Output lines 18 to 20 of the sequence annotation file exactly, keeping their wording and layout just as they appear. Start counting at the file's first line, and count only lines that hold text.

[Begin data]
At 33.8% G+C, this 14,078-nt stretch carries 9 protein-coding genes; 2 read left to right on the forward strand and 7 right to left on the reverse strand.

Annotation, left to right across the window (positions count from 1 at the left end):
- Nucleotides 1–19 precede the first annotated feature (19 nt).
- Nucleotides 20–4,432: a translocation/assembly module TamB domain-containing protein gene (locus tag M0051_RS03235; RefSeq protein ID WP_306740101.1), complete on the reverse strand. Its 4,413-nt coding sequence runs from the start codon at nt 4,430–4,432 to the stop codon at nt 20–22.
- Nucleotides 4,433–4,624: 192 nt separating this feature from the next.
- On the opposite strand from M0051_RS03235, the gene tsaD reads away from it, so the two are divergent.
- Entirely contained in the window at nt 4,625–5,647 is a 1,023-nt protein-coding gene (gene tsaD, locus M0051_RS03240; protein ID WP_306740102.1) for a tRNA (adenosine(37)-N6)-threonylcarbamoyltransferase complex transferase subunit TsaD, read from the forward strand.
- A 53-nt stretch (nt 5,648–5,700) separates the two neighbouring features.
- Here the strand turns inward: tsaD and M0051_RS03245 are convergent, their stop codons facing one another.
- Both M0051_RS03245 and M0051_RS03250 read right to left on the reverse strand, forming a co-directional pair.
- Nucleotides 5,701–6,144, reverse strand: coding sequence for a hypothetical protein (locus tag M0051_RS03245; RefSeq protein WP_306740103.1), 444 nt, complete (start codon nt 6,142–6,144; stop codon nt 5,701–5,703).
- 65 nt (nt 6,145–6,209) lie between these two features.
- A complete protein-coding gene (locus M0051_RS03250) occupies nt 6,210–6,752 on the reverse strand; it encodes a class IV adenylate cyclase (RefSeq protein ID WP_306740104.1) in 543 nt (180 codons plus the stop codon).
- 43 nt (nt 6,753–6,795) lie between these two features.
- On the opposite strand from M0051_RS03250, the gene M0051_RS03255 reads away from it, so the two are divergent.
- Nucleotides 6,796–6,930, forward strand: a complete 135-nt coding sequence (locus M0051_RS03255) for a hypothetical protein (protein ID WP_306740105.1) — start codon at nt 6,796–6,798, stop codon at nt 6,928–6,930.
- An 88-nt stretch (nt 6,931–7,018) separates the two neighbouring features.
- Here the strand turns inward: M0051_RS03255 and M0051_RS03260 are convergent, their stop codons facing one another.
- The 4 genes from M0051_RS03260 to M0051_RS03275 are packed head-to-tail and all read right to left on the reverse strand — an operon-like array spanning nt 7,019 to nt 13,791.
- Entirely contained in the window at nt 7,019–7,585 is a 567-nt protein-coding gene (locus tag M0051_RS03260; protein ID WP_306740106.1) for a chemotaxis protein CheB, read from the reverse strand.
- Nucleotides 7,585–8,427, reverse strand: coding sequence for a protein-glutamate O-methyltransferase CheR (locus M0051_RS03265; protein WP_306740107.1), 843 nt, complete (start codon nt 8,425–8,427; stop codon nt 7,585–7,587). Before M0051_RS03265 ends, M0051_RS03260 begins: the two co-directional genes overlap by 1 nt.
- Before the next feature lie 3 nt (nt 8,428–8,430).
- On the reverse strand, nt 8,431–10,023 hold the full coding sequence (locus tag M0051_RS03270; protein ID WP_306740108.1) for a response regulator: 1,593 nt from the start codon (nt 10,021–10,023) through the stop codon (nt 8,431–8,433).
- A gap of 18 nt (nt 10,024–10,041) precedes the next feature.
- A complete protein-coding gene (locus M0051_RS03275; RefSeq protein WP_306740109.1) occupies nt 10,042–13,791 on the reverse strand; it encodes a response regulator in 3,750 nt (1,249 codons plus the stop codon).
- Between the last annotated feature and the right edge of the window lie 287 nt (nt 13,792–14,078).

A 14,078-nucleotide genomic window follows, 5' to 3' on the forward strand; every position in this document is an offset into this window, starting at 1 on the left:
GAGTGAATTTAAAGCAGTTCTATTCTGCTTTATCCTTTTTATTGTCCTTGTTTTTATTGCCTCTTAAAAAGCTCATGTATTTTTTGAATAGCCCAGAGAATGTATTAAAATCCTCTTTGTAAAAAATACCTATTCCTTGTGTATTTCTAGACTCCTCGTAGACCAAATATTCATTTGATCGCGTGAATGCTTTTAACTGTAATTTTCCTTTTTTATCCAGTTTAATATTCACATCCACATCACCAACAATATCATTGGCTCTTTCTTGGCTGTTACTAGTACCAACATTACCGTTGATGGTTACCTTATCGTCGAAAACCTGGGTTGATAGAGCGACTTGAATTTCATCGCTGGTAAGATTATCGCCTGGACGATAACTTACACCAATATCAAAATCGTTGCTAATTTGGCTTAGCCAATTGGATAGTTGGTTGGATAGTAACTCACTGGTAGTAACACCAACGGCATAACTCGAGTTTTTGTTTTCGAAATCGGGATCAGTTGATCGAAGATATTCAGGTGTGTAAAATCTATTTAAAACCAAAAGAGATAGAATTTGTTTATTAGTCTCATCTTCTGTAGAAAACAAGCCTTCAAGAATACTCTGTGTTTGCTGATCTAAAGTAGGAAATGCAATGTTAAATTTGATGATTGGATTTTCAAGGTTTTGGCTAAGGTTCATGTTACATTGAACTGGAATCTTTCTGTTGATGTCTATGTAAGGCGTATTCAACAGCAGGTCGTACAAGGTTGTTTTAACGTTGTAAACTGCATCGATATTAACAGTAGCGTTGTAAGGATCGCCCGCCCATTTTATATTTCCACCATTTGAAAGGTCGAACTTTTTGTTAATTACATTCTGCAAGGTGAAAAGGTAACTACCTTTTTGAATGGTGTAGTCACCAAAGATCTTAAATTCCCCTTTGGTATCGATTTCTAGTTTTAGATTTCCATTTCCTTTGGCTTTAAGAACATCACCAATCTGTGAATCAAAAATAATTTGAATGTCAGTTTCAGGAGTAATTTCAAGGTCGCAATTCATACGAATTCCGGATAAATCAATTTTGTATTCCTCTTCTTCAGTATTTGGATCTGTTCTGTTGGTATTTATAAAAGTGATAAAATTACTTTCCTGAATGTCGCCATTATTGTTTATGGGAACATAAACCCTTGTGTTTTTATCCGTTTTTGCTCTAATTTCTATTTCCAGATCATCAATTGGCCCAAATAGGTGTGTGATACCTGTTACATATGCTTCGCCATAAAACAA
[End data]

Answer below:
- Here the strand turns inward: M0051_RS03255 and M0051_RS03260 are convergent, their stop codons facing one another.
- The 4 genes from M0051_RS03260 to M0051_RS03275 are packed head-to-tail and all read right to left on the reverse strand — an operon-like array spanning nt 7,019 to nt 13,791.
- Entirely contained in the window at nt 7,019–7,585 is a 567-nt protein-coding gene (locus tag M0051_RS03260; protein ID WP_306740106.1) for a chemotaxis protein CheB, read from the reverse strand.